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Did Everyone Go to Hawaii Without Me?

Photograph by Getty Images

I swore I wouldn’t complain about the affluence at my kids’ school once we opted to take the private school route. I knew what I was getting into—I’d seen the cars in the parking lot and was aware that the school attracted families from some of the toniest neighborhoods in the city. Complaining about rich people at a private school is like complaining about snow in Alaska or bulk items at Costco. No one wants to hear it, because, duh! What did you expect?

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For most of the year, I’ve focused on my own family and avoided making comparisons about relative wealth. I’ve had the grace to focus on the people I’ve met as people and not as products of their annual household income. I’ve emerged from parent meetings and birthday parties free from the evils of insecurity and that tiny voice that whispers, “You’re not good enough. You don’t belong.”

But spring break has provided a mighty test for my “no complaining and no comparing” oath. And it’s not that I want to complain, exactly. It’s just that I feel funny about the fact that our big outing for spring break was seeing Frozen (at the dollar movie), while other families went to Hawaii, Park City, Disneyland and Dubai. Intellectually, I know that how families spend one week of their lives does not make a huge ripple in the grand sea of life, but it’s been hard to ignore.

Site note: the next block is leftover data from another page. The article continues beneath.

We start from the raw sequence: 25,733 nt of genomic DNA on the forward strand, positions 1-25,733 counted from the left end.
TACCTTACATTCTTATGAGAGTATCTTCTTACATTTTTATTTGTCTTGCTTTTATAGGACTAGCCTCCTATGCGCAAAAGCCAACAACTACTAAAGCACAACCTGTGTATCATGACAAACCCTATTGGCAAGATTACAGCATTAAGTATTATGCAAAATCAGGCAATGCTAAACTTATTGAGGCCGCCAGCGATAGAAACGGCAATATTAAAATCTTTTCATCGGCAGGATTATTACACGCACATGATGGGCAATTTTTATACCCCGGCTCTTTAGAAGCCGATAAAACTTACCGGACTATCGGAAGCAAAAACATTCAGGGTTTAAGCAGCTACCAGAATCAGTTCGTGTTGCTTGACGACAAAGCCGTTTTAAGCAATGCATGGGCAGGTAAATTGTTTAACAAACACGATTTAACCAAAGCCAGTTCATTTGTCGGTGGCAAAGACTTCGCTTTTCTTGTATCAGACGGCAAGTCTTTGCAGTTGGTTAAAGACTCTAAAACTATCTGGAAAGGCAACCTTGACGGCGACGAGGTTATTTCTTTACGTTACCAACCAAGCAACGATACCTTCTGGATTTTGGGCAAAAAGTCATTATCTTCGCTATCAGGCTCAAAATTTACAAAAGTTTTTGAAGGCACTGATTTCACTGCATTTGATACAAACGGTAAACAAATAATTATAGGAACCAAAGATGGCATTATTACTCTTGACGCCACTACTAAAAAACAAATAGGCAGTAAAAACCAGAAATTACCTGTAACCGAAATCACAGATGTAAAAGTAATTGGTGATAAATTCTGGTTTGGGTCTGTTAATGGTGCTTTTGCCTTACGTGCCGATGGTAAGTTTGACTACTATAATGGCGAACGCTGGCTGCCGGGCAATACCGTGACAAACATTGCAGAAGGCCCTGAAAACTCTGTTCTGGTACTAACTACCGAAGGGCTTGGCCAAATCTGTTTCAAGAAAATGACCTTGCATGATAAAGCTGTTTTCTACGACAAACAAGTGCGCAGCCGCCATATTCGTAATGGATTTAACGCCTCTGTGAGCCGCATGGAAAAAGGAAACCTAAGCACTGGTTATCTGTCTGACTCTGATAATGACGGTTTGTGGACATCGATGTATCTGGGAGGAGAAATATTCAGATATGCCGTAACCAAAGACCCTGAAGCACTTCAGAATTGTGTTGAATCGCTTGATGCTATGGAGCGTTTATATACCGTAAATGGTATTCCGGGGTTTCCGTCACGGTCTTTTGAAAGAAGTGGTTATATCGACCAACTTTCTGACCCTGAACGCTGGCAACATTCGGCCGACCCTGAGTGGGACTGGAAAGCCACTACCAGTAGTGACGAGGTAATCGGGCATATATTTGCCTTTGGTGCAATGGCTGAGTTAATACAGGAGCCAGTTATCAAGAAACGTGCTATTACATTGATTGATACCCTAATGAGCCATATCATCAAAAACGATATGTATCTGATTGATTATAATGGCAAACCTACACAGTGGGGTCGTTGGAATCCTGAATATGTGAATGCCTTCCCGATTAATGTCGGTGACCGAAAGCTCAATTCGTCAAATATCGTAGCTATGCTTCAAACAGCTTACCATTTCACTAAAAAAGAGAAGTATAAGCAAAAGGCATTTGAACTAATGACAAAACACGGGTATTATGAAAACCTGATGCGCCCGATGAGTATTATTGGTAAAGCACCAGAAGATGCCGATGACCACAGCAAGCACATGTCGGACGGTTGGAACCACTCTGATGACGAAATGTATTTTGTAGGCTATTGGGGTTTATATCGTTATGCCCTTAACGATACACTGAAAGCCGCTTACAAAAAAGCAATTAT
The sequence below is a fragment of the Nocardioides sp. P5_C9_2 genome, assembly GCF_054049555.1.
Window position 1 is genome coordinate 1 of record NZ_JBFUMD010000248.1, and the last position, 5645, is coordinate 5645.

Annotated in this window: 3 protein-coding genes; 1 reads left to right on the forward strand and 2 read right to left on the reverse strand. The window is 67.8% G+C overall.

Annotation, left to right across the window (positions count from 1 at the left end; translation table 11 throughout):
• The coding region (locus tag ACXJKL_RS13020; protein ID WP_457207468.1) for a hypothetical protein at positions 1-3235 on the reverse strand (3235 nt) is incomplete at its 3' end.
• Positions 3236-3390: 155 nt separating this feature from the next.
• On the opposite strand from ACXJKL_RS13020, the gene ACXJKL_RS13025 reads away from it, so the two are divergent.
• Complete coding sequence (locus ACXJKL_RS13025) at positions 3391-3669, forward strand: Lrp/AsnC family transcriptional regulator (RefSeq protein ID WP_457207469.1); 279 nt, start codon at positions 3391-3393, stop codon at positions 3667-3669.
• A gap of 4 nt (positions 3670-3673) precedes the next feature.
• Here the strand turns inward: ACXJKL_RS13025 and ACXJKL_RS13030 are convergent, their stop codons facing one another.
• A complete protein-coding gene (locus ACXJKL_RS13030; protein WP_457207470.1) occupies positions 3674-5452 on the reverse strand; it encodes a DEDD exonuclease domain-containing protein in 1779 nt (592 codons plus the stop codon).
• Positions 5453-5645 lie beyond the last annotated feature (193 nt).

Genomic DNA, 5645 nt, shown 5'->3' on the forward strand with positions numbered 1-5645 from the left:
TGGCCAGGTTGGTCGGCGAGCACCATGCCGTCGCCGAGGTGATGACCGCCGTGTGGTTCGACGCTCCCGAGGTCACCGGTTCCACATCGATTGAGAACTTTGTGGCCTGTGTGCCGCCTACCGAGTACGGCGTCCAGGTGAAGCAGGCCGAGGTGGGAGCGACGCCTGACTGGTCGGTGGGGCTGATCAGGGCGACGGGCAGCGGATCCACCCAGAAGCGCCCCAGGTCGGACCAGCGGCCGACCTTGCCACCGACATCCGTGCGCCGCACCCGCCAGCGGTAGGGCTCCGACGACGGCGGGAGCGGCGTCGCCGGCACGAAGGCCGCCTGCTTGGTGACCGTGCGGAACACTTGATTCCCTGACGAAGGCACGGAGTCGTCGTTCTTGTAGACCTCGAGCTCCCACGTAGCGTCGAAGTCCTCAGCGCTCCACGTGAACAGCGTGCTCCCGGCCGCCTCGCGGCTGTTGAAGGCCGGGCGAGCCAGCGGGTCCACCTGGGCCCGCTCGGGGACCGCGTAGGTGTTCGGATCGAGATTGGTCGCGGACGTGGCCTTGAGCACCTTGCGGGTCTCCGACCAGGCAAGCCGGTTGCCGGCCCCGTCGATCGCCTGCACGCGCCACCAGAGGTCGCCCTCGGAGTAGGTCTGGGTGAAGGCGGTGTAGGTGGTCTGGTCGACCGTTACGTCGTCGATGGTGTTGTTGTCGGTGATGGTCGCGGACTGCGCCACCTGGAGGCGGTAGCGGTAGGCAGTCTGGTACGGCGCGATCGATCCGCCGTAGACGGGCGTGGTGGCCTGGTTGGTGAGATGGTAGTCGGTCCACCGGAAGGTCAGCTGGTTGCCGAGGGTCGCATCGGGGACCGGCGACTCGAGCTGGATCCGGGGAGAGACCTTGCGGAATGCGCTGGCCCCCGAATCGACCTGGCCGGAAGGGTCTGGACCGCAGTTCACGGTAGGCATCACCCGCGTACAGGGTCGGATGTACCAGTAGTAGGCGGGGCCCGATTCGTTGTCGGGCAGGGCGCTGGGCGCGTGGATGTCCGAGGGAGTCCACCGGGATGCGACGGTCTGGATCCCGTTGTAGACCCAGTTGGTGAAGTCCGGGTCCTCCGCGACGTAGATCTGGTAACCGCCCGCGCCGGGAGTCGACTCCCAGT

I wish I didn’t find myself counting the families who went on fabulous getaways and those of us who didn’t.

I find myself shrinking back now that I’ve let my perceptions about other people’s prosperity cloud my vision of myself and them. The wealth factor is in my way now—it’s a divide I wish I didn’t see. I wish I didn’t find myself counting the families who went on fabulous getaways and those of us who didn’t. Why do I do that? Sure, I feel less alone when I look at the actual numbers. What those numbers tell me is that we were certainly not the only family whose spring break was really just a week without school. But it’s also kind of like stepping on a scale when you’re trying to be free from an unhealthy obsession with your body—at those times all the number on the scale does is remind you how unfree you are.

I want my grace back, the grace that allowed me to look everyone at my kids’ school in the eye without being ashamed of who I am and the choices I’ve made. That grace allowed me to meet everyone with genuine curiosity and kindness and, most importantly, an openness to get to know them simply as parents whose children share a world with mine.

The problem isn’t that some people have the fortune of great prosperity and abundance. Other people’s money is none of my business. The problem is in my head where invidious comparisons of myself to others fester and dim the light that shines from within me, and blocks me from the light in other people.

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I’m hoping this spring break season is just a blip and that I can use it as an opportunity to strengthen my resolve about complaining and comparing. Because even worse than staying home when it seems like everyone else is enjoying exotic locales is launching myself on a one-way pity trip.

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